Aristotle wrote his Poetics of storytelling over two thousand years ago, yet they still apply today. The Godfather is an epic masterpiece that demonstrates how applying the Poetics can ensure that a film's story grabs the audience and keeps them captivated until the last frame. The best form of tragedy, Aristotle argues, has a plot that is what he calls "complex," it imitates actions arousing horror, fear and pity, and the hero's fortune changes from happiness to misery because of some tragic mistake that he or she makes. There are undoubtedly many movies that provide that hero drama. There is one movie that does use plot. “Talladega Nights: The Ballad of Ricky Bobby”. This movie is an intended comedy that still uses the three key elements of the plot; reversal, suffering, and recognition. We are going to see how structure of story-telling written over two thousand years ago is being applied to the American Movie today.
Aristotle says that reversal (peripeteia) is the most powerful part of a plot in a tragedy along with discovery. A reversal, or turning point, is the change of on particular moment described from one state of things to its opposite. A real change of events to keep the story going. In “Talladega Nights”, the main character, Ricky Bobby, was a renowned race car driver that met his career end after a fatal car crash left him to hallucinate his combustion, and leave his race company owners to get him off the team. This manuever is clearly a reversal in the plot. At one point this amazing race car driver is the hero everyone looks up to. Ricky Bobby is racing, as they explain in the movie. The major turning point is his initial meltdown and hallucination that led to his dismissal of the racing team ending his excellent racing career.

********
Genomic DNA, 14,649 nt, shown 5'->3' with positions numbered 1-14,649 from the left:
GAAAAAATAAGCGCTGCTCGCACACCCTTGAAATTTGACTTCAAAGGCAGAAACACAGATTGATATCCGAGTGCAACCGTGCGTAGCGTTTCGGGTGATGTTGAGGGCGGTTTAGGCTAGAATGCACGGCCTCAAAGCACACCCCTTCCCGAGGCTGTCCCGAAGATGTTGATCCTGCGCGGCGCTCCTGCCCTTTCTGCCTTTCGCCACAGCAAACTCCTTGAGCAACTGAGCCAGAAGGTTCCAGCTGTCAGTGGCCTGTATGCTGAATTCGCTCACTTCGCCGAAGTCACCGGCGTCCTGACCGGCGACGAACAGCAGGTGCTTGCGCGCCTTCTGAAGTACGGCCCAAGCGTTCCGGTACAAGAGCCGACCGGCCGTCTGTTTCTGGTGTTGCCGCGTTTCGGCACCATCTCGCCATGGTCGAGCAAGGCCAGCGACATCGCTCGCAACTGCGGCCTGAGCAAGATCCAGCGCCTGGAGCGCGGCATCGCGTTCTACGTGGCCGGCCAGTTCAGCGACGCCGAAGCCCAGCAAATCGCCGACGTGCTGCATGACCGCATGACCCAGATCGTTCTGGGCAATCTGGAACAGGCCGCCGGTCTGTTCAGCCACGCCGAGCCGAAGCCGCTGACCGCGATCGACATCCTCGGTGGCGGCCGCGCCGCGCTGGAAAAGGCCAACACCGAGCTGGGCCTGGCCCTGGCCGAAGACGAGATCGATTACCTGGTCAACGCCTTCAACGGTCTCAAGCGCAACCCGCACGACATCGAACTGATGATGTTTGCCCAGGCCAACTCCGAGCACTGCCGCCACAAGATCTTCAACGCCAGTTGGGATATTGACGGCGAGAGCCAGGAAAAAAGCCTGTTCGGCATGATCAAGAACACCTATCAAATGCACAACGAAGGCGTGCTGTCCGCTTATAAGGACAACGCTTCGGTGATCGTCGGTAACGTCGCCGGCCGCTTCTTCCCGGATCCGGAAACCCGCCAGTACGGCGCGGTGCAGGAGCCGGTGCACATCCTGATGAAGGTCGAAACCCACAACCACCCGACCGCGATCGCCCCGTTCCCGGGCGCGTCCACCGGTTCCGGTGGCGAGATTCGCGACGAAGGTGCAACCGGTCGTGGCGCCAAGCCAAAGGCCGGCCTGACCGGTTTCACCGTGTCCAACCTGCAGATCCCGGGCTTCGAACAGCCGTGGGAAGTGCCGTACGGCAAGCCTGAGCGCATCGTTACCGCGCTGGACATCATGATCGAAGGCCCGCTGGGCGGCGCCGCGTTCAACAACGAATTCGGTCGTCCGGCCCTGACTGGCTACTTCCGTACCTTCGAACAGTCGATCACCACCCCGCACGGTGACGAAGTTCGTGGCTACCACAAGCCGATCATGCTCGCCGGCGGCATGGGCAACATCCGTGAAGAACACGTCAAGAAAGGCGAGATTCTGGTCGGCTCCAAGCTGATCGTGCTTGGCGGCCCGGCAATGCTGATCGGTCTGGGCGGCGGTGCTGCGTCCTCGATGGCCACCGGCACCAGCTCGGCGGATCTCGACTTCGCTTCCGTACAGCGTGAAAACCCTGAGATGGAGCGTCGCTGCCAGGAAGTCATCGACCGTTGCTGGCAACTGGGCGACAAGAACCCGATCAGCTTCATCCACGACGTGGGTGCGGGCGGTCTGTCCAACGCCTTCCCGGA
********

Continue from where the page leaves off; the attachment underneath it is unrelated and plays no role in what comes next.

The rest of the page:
Suffering, or (pathos), which also refers to the pathetic character, or one we take pity on, is the next stage in this ballad. After being removed from the team, Ricky Bobby turns his back on racing and takes his...
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